Rapid learning tools, such as eLearning authoring tools, make it possible for the instructional designer to work more independently, and maximize their output.
By using simple software, there’s no more need for the complex and time-consuming coordination between project managers, instructional designers, training managers, graphics and video teams, which is typical of the usually months-long training development process.
This, of course, results in lower costs, easier maintenance, and improved return on investment (ROI).
Tools for Rapid eLearning Success
“Rapid” is not the same as “rushed”, which usually results in content design and delivery that is unpolished and unprofessional. Actually, the intention of rapid learning is to create a more engaging experience of training content. So, it’s important to remember that you’re still working with an eLearning course, not just an online repository.
So, how do you ensure this lower cost, faster training is also quality training? By drawing on the key tips and tricks below.
1. Ask the right questions
As with all eLearning development, you should never forget these important questions:
● What skills do learners need to master by the end of this course?
● How much time do learners have to master these skills?
● Where can I find preexisting information, (from managers, in a shared folder, the archives, etc.)?
2. Choose your weapons wisely
Know your authoring tools and your LMS, and know how they interact. Sometimes, an LMS provides a gamut of features that can replace the need for an authoring tool – if you’re going for a simple design. Other times you’ll need to put together a full storyboard, graphics and interactive components.
Spec out how interactive you’d like your rapid eLearning course to be right at the start, so that you can choose the tools that best suit your needs.
3. Don’t be boring
Take the learner on a journey, even if it’s a short one. Look critically at existing resources, and try to connect them in a way that progresses from simpler learning outcomes to more difficult ones. No resource should seem disparate or random.
But your rapid eLearning course shouldn’t only flow, it should also be chock-full of opportunities for interaction. Have learners react to the information and scenarios through built-in buttons, discussion forums, or other features of your authoring tool and LMS.
Introduce interactivity through problem-solving, and make use of communication and social learning features that enable peer-learning, too.
4. Invest and reuse core content
Rapid eLearning development really benefits from drawing on best practices and using templates. This requires an upfront investment, but it pays off quickly. It’s no secret that video is one of the fastest growing preferred modes of online content delivery, and with rapid eLearning tools, it needn’t be a lengthy team-effort to create engaging video-based materials that can be used again.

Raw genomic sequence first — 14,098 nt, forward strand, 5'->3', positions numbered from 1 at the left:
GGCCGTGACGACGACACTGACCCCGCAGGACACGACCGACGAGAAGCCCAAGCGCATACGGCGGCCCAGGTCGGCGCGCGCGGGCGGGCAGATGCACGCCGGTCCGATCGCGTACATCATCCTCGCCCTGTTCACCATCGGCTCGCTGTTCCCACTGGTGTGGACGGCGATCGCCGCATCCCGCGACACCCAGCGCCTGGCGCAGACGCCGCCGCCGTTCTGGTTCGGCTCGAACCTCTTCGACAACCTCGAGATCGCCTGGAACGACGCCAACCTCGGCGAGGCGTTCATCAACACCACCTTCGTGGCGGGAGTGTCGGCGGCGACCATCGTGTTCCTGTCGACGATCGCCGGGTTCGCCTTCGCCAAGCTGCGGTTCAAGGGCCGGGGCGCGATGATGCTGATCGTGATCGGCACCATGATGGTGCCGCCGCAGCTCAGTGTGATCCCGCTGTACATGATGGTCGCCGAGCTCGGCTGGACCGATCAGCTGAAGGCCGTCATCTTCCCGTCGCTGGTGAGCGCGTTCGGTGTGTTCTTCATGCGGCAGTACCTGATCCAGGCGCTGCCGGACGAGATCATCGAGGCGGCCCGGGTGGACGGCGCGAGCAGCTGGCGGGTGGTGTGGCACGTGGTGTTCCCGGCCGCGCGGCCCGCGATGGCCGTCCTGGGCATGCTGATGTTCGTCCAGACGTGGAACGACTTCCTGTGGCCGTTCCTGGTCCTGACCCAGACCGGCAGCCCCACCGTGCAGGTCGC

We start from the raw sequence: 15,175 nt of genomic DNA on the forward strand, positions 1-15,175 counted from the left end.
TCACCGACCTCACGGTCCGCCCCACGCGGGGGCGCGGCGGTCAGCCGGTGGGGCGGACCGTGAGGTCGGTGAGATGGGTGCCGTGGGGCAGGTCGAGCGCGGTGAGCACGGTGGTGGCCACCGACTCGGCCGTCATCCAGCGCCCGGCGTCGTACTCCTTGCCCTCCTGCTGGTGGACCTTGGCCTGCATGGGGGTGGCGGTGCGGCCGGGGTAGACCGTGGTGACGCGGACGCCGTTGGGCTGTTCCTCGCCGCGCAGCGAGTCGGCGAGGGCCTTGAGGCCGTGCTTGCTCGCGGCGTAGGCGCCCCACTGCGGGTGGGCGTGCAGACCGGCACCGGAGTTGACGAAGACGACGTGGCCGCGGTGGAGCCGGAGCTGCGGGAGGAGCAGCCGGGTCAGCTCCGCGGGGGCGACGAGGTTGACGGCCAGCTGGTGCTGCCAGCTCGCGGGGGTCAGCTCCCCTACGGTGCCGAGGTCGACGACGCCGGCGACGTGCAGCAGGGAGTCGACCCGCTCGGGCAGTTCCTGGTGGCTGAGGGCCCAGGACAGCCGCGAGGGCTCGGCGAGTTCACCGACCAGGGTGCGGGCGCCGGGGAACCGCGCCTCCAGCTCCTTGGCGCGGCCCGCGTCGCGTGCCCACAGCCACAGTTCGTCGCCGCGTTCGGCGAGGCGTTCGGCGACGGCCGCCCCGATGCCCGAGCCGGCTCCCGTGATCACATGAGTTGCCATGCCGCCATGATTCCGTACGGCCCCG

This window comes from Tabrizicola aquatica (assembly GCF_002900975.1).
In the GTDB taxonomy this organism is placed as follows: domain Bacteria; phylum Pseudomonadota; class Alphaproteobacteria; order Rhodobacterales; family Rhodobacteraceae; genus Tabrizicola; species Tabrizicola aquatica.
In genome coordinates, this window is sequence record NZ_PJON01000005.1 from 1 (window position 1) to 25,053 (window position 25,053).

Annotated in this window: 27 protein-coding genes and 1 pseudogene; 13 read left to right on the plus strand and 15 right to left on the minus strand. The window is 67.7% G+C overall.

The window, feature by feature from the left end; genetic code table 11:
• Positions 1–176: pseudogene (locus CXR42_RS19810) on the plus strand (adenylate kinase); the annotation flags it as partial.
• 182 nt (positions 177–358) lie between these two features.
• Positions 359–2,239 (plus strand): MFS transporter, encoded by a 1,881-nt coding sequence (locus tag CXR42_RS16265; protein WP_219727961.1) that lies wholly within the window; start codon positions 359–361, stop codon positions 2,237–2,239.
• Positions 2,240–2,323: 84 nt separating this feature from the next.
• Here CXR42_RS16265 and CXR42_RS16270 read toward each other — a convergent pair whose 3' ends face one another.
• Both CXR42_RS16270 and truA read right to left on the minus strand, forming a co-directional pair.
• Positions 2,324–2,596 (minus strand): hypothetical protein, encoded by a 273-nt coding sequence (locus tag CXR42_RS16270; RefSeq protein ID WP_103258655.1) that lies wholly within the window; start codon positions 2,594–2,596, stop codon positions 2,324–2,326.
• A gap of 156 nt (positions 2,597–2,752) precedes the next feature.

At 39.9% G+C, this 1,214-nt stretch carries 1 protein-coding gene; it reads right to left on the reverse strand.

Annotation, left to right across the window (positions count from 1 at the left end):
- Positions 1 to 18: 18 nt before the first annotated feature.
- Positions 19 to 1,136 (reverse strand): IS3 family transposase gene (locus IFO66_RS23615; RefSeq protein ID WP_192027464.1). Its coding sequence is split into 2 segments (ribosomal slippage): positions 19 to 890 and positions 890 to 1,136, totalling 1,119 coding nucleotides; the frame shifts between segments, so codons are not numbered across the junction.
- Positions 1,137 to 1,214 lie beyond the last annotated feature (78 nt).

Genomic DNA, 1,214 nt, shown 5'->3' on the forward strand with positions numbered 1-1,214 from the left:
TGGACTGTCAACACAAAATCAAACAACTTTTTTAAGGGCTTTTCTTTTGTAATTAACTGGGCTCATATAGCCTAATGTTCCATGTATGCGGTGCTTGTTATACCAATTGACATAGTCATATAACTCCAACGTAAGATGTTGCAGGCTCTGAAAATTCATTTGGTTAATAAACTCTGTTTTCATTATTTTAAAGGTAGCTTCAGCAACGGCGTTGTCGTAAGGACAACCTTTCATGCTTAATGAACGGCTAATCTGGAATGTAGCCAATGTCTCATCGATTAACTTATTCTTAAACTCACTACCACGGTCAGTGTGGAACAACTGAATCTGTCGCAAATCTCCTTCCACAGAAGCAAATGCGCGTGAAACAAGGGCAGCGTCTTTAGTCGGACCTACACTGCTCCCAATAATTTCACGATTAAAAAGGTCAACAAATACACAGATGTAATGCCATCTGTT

Just don’t be tempted to reuse existing content, simply because it’s there. Use what works, but remember that you’ll add much more value by retooling it, using your instructional design knowledge, and the best principles of digital delivery.
5. Fail fast and often
Rapid eLearning development is a natural fit for rapid prototyping. Design, deliver, get feedback, and get it fast.
Expect your first try to have its faults, and be ready to find out what they are so that you can fix them.
Having a honest colleague (or two) do a test-run of the course, or at least of the most unusual components, can reveal some early-on areas for improvement. Sometimes it’s the speediest bird that catches the worm.
6. Be the best
Instructional designers require a thorough understanding of the features of rapid eLearning tools. It might even be necessary to upskill internal training staff before undertaking a rapid learning project, especially if they’re not up to date with the latest tools on the market.
Inexperienced or less tech-savvy instructional designers could miss opportunities for interactivity. This can result in a less engaging, more passive learning experience.
That’s a Rap(id)
In combination with an adaptable, user-friendly LMS and the right development tools, you can use the tricks and tips in this article to increase your ROI on eLearning courses, and improve your employees’ learning experience – all in under a month.
Now that’s rapid!